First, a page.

Dedicated to my Father.
- God is in control.
- We are absolutely on track for the future He has for us and our loved ones.
- How quickly and thoroughly we yield to Him determines how fast and painful it will be to reach that future
ASK Better Questions
a) What in Ernie needs to change?
b) What in me needs to change?
- Set a time to seek the Holy Spirit for answers
- Write down whatever you hear
- Present it to me as “This is what I think I heard,”
- Not “This is what I think you should do.”
Question: How should we respond when we are hurt by the actions of other believers — who themselves are hurting?
Perspective: Seek the cross and grace of Christ, as the only true cure for our pain — and theirs.Continue reading
Type I Response
- I feel pain
- Someone just did something
- I see what they did wrong
- I blame them for my pain
- It is because they are broken
- I try to fix them
- They do not let me
- This implies they will cause me more pain
- I escalate or run away
- I need them to repent before I can feel safe
Q. How should we react when other people hurt us, or they claim that we hurt them?
P. Seek to Ground our identity and security in Christ, so we can respond with curiosity and compassion rather than fear or anger
When I feel threatened, my natural instinct is either fear (giving in) or anger (taking over). I am learning that neither of these is very effective at spreading the Kingdom of God; though both may be expedient in terms of protecting the self, at least in the short term.
Conversely, when the challenge is not in an area that threatens my identity, I find myself relaxed and eager to engage with understanding all sides of the issue. I am able to focus on ensuring that others feel heard, and become confident enough to explore creative ways of solving the underlying problems.
How do we build a community and practices where all of us can feel safer confronting the emotional issues that define both our identities and our differences?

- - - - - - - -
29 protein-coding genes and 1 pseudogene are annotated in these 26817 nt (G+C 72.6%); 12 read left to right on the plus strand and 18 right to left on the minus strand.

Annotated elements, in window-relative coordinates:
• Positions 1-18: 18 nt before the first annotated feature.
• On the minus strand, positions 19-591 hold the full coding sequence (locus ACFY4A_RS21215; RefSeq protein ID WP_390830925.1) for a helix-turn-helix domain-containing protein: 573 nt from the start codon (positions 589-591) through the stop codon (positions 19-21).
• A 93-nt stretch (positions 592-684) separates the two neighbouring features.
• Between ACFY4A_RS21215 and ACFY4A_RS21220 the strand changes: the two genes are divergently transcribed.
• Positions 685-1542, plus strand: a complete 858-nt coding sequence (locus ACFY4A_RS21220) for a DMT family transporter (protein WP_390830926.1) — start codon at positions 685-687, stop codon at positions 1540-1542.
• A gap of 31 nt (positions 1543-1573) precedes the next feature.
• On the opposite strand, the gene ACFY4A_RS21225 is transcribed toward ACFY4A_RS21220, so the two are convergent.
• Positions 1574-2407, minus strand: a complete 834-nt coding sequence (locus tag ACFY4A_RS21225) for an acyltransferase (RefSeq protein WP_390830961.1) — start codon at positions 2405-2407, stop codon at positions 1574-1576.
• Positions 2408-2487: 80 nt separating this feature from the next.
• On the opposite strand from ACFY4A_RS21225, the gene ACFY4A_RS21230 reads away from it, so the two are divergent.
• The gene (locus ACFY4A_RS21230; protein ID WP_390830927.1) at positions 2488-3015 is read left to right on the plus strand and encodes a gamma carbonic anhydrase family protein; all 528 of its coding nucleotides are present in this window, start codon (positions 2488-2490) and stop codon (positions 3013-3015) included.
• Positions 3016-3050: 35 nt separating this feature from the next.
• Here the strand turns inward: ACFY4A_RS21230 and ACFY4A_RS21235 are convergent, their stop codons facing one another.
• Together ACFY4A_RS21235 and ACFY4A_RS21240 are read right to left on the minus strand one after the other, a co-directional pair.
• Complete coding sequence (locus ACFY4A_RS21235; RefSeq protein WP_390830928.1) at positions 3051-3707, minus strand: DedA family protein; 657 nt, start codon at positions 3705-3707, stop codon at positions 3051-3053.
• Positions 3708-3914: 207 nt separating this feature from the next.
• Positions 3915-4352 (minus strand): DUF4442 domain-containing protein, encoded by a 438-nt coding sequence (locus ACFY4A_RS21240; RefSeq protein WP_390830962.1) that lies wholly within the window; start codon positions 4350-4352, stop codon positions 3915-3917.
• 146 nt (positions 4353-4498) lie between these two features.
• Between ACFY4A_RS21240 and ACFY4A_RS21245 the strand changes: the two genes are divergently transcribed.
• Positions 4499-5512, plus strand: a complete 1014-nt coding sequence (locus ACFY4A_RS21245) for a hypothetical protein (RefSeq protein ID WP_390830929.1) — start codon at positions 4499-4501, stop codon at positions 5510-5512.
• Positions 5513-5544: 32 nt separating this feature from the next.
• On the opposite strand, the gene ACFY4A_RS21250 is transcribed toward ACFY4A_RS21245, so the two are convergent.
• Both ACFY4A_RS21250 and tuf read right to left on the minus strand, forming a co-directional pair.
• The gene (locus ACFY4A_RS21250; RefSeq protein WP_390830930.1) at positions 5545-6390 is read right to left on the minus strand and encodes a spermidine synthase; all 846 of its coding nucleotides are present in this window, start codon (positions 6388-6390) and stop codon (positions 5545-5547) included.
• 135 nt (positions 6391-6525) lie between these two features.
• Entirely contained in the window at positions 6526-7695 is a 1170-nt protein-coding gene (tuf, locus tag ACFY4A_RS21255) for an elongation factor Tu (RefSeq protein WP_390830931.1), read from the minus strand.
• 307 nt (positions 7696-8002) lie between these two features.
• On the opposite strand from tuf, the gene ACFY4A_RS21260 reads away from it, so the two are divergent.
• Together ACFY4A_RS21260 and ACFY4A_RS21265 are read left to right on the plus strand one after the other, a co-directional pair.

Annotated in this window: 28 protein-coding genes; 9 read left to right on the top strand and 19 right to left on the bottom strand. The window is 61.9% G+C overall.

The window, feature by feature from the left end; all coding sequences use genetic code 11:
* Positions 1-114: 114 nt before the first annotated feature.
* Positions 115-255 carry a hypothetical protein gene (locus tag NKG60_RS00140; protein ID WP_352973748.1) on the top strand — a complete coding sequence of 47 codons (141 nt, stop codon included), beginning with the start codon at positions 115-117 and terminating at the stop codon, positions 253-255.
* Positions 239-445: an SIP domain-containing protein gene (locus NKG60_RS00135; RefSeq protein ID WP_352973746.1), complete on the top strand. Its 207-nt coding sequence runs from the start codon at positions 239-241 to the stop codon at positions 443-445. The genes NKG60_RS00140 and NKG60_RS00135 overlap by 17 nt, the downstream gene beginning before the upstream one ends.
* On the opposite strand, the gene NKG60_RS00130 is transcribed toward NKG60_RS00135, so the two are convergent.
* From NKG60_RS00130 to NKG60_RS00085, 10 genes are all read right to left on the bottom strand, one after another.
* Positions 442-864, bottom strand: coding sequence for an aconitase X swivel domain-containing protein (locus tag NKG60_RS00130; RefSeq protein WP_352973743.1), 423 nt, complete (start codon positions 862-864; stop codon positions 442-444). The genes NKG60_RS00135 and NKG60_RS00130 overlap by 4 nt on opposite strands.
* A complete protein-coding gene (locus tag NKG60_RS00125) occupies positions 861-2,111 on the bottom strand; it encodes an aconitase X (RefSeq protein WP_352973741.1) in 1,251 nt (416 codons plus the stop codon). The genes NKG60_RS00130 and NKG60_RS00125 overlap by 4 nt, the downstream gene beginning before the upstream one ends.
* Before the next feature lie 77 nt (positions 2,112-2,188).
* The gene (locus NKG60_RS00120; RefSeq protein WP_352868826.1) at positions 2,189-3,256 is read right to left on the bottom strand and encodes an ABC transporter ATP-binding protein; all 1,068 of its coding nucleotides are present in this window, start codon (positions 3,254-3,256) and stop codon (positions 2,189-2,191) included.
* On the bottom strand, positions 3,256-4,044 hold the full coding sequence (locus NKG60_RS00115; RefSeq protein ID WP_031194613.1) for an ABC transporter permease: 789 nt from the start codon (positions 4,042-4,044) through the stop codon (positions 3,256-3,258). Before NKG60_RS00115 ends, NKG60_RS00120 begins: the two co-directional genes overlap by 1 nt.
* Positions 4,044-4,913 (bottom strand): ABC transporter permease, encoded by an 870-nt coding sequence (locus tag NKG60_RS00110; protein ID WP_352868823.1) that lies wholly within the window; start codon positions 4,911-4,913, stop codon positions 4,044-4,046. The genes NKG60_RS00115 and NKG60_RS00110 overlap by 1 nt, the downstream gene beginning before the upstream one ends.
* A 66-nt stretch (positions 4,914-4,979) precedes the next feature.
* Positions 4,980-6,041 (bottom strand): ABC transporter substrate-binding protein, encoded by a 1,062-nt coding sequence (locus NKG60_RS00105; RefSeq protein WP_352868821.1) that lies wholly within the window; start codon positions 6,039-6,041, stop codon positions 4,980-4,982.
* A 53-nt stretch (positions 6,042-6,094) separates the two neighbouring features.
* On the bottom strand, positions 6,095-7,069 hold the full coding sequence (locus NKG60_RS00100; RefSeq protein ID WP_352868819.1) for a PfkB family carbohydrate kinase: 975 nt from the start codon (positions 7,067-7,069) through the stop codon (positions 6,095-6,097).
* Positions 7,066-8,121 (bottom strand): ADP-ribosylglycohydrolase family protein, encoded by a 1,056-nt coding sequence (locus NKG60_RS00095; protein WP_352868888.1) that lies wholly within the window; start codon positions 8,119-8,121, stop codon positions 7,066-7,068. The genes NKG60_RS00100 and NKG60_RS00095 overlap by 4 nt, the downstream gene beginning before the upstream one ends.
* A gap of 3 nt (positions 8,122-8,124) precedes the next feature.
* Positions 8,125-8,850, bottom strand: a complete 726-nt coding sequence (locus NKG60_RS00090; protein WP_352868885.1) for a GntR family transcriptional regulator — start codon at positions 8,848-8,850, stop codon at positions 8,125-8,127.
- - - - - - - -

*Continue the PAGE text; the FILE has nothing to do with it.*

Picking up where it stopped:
What is the Most Important Thing to collectively keep getting better at doing, in order for us and the world to experience the fullness of God’s Kingdom (Love)?Continue reading
In Which We Forgive Those Who Don’t Deserve It, Because We Don’t Either
Anger is unique among the seven deadly sins in that, in general, anger isn’t even a sin (cf. Ephesians 4:26). At one level, it is simply an emotional reaction to having our boundaries crossed. And at the highest level, anger is actually a virtue, since it is a significant part of God’s character — i.e., the “name” to which we are being conformed!
At the same time, anger is also the name of one of the most violent and dangerous sins. We can define sinful anger as a self-righteous passion for punishing those who offend us. This is why anger is so empowering and so deadly: it magnifies the sins of others to the point where we ignore our own.
Because anger is so devastating, we need to combat it with both meekness — the ability to restrain our passions in submission to God’s rule — and peacemaking, which seeks restoration and reconciliation instead of revenge.
Of course, that is easier said then done…
- theological education
- character formation
- skill development
Having finished writing the lessons for Part A, we now turn out attention to the second trimester (which the class will start in January). This blog post is for the initial outline; as before, the final version will be part of the living syllabus at https://2transform.us/lead/
Apologies for the pretentious title, but I wanted to challenge myself to identify and reorganize the lessons we covered in last year’s leadership class into a coherent prescription for facing down “Ministry Killers”. The idea is that each of these “steps” would be a single “life lesson”, but that together they provide the “full armor of God.“
What do you think? Did I miss anything important?